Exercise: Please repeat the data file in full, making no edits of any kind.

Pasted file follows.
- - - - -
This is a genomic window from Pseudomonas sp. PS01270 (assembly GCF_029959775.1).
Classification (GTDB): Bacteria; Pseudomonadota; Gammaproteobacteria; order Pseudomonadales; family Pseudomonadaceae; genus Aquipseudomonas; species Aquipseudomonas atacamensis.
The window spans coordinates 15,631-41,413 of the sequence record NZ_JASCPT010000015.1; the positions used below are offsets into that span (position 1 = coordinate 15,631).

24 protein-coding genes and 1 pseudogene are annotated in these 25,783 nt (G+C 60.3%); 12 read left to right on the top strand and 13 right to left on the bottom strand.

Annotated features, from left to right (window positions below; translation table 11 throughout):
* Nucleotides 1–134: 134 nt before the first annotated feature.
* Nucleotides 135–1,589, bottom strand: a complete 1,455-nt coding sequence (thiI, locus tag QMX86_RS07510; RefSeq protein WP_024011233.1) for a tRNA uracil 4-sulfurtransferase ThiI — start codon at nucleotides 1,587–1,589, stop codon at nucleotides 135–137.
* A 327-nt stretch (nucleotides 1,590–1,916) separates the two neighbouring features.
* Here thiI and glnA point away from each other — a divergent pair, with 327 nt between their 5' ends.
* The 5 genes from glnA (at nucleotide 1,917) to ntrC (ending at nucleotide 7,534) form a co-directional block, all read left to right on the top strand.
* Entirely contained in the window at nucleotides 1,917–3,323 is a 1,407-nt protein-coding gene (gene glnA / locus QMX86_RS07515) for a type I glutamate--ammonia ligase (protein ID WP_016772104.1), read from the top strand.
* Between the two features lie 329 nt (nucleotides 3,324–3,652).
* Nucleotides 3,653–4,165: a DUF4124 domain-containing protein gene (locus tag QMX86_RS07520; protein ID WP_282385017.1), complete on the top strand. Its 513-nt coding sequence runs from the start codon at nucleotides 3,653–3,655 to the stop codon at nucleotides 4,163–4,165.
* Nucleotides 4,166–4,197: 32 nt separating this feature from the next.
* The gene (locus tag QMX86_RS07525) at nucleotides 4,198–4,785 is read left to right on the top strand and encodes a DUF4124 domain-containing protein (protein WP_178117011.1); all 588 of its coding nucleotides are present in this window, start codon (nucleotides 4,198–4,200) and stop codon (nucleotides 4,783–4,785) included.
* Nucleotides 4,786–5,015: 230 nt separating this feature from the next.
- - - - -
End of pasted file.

This is a genomic window from Pseudomonas sp. PS01270 (assembly GCF_029959775.1).
Classification (GTDB): Bacteria; Pseudomonadota; Gammaproteobacteria; order Pseudomonadales; family Pseudomonadaceae; genus Aquipseudomonas; species Aquipseudomonas atacamensis.
The window spans coordinates 15,631-41,413 of the sequence record NZ_JASCPT010000015.1; the positions used below are offsets into that span (position 1 = coordinate 15,631).

24 protein-coding genes and 1 pseudogene are annotated in these 25,783 nt (G+C 60.3%); 12 read left to right on the top strand and 13 right to left on the bottom strand.

Annotated features, from left to right (window positions below; translation table 11 throughout):
* Nucleotides 1–134: 134 nt before the first annotated feature.
* Nucleotides 135–1,589, bottom strand: a complete 1,455-nt coding sequence (thiI, locus tag QMX86_RS07510; RefSeq protein WP_024011233.1) for a tRNA uracil 4-sulfurtransferase ThiI — start codon at nucleotides 1,587–1,589, stop codon at nucleotides 135–137.
* A 327-nt stretch (nucleotides 1,590–1,916) separates the two neighbouring features.
* Here thiI and glnA point away from each other — a divergent pair, with 327 nt between their 5' ends.
* The 5 genes from glnA (at nucleotide 1,917) to ntrC (ending at nucleotide 7,534) form a co-directional block, all read left to right on the top strand.
* Entirely contained in the window at nucleotides 1,917–3,323 is a 1,407-nt protein-coding gene (gene glnA / locus QMX86_RS07515) for a type I glutamate--ammonia ligase (protein ID WP_016772104.1), read from the top strand.
* Between the two features lie 329 nt (nucleotides 3,324–3,652).
* Nucleotides 3,653–4,165: a DUF4124 domain-containing protein gene (locus tag QMX86_RS07520; protein ID WP_282385017.1), complete on the top strand. Its 513-nt coding sequence runs from the start codon at nucleotides 3,653–3,655 to the stop codon at nucleotides 4,163–4,165.
* Nucleotides 4,166–4,197: 32 nt separating this feature from the next.
* The gene (locus tag QMX86_RS07525) at nucleotides 4,198–4,785 is read left to right on the top strand and encodes a DUF4124 domain-containing protein (protein WP_178117011.1); all 588 of its coding nucleotides are present in this window, start codon (nucleotides 4,198–4,200) and stop codon (nucleotides 4,783–4,785) included.
* Nucleotides 4,786–5,015: 230 nt separating this feature from the next.